Carrock Fell, High Pike & West Fell

26th December 2013

With the unsettled weather frustratingly continuing getting out onto the fells during December was starting to become more & more difficult, gone were the dry periods during the month when at least you could pick the best day out of the weekend or weekday. Sadly much of the northwest & more so; the Lakeland fells had become a wash out with high alerts on floods & high winds fast becoming the norm every time you watch the news.

I think its fair to say that I can’t remember a period of wet & windy weather continuing for such a long period of time, or if I could it’s been long since forgotten. Now as I look back on winter 2012 much of the Lakeland fells were by now, under feet of snow.

I previously spoke about being patient is easier said than done. The fells will get their snow & this conversation will be long since forgot about.

It was Christmas Day late afternoon when I first spied a weather window in the east of the district, at first I couldn’t believe what the forecast was saying in that the best of the light & clear weather would be found in the east of the district, this gave me the green light for a walk that I had in mind where I would take on St Sunday Crag via its east ridge, or more commonly known as Gavel Pike, an idea planted some time ago now by friend Maggie Allan.

The forecast looked concrete enough to go ahead & make a pre-planned draft on the website, all I had to do was fill in the missing bits, well, a lot really but you do get my drift.

Through the evening I kept a beady eye on the forecast which was all looking great up until around 10pm when the inevitable happened, the forecast had changed dramatically from widespread sun to mist which would linger throughout the valleys throughout the duration of the day.

My walk had just been torpedoed, I had nothing else to do than to scuttle it, so that’s just what I did, then I sulked with a few beers in hand that evening.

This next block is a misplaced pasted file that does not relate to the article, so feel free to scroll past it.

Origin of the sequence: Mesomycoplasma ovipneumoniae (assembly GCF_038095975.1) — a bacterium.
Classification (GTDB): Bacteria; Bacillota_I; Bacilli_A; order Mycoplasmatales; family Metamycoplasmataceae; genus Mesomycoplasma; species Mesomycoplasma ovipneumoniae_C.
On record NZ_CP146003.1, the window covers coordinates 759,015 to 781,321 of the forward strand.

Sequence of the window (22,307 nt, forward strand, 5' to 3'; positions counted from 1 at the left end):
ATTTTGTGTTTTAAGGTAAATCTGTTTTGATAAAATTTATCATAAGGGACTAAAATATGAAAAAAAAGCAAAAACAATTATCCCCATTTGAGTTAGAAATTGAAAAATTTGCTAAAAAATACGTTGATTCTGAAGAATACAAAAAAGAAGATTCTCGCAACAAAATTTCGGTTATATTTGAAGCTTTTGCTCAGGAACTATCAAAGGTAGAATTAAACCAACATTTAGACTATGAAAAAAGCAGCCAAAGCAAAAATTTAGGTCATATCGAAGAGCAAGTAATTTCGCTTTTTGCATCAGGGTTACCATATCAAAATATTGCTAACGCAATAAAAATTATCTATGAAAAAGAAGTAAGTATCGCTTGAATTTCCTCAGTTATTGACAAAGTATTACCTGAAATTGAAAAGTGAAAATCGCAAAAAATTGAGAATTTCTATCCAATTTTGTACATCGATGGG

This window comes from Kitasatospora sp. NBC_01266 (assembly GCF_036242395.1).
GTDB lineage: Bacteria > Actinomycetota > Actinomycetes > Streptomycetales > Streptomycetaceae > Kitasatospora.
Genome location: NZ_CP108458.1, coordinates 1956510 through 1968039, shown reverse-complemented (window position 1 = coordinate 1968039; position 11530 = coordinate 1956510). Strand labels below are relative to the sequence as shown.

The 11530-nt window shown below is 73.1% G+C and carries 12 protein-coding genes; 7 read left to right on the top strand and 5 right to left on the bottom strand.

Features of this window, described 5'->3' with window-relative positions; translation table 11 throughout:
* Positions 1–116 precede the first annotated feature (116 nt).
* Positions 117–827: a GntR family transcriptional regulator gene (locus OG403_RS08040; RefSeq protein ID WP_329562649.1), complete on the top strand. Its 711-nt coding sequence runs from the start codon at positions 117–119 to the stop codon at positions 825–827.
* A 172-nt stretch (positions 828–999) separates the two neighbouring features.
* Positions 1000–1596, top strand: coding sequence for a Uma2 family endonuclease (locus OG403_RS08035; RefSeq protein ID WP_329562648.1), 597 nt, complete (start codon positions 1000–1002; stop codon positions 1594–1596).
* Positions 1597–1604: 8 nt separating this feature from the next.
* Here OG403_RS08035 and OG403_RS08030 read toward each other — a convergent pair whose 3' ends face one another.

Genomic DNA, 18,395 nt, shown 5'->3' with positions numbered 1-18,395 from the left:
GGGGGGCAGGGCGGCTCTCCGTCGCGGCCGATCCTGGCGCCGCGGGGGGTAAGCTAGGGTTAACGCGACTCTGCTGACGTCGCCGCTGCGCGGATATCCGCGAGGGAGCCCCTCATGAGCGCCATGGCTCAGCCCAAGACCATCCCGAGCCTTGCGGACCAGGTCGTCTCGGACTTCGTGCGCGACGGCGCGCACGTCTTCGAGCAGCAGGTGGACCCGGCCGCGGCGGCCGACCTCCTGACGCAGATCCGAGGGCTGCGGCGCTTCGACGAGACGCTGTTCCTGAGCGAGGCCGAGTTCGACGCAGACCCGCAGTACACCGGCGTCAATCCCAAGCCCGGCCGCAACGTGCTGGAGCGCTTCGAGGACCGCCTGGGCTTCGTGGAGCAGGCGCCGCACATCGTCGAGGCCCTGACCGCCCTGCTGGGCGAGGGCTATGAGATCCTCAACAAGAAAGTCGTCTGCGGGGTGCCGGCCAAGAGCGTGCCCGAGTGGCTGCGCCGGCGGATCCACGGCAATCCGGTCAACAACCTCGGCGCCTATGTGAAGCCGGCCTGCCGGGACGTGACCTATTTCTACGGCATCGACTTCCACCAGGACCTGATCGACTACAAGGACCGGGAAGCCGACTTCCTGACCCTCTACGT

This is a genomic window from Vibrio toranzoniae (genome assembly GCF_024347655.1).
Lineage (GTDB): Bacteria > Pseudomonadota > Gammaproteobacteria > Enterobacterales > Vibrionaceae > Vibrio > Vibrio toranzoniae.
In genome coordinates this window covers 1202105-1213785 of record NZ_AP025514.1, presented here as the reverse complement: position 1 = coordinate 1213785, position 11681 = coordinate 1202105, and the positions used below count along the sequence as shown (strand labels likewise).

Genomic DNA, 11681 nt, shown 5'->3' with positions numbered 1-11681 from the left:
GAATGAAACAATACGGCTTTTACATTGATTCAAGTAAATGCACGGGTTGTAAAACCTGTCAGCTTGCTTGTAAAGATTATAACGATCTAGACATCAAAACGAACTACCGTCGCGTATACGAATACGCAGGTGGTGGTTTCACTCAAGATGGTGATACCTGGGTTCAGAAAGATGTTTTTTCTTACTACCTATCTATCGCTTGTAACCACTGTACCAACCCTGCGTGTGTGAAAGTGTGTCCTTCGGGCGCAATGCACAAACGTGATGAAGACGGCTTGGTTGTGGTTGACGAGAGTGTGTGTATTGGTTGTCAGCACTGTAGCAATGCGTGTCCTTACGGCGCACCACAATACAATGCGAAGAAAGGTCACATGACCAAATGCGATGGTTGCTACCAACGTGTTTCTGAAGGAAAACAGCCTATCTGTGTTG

I woke up the next morning with the alarm still set at 5am, not knowing if I should just go back to sleep or check the forecast one more time – so I switched the laptop on after returning from the bathroom & checked the BBC forecast, it was only then after scurrying the district for dry, or even clear weather did I realise that a northern edge of Lakeland was going to escape the valley mist.

With this I returned to bed & set my alarm for 7am thus allowing any lingering mist to clear if the forecast was going to be right.

You know what?

They almost got it right.

Wainwright Guidebook
The Northern Fells



Ascent: 1,743 Feet – 531 Meters
Wainwrights: 2, Carrock Fell – High Pike
Weather: Brisk With Sunny Spells, Fresh Winds When Exposed, Cloud Base At 600 Meters, Highs Of 3°C Lows Of 1°C Feels Like 0°C
Parking: Roadside Parking, Bowscale
Area: Northern
Miles: 9.2
Walking With: On my own
Ordnance Survey: OL6
Time Taken: 4 Hours 30 Minutes
Route: Bowscale – Mosedale – Apronful of Stones – Further Gill Sike – Carrock Fell – Round Knott – Miton Hill – Drygill Head – High Pike – Low Pike – West Fell – Carrock Beck Ford – Apronful of Stones – Mosedale – Bowscale

Map and Photo Gallery



Passing through Mungrisdale.

I past this wonderful view as I drove through the hamlet of Mungrisdale as the sun cast silhouettes through the trees & surrounding countryside.


Parking spaces, Bowscale one hour after sunrise. 09:35am 1°C

It had been quite an eventful drive up north; more so as the M6 on both carriageway’s hadn’t been gritted at all, this allowing the early morning travellers to be caught on a pitch black motorway by black ice.

This occurred between Preston & Blackpool where I witnessed eight vehicles most of which were facing on-coming traffic as they had un-expectedly skidded on the unforeseen black ice, it was all very scary to witness more so; because some of the vehicles involved where absolute right-offs adding to this that the emergency services hadn’t yet reached them, I can only add that luck was purely on their side it being so early in the morning, I shudder to think it happening just an hour later when the traffic would have been much busier.

After passing through a deserted Mungrisdale & stopping for a quick photo I soon arrived at the parking spaces in Bowscale. Only one car was there before me & looked as though it had been there all night given the frost covering the windows.

I choose to park in Bowscale rather than Apronful of Stones which is an area around Mosedale Moss where up to half a dozen cars can park almost right opposite the path that I would be using this morning, the reason that I didn’t park there today was because I wanted to absorb as much out of the walk as I could & if that meant walk an extra three miles to & from my car then so be it.

With this I lock the car & take on the frosty tarmac towards Mosedale Moss.


Who needs the Met Office when you have one of these!

This height of metrological surveying can be found on the side of a cottage, sighted as I walked through Bowscale.


Light, shadows & silhouettes.

Here as I pass through Mosedale End farm, I just so happen to take a look behind me, after a few footsteps sideways I took this photo which pretty much sets the scene for the conditions over the next few hours or so.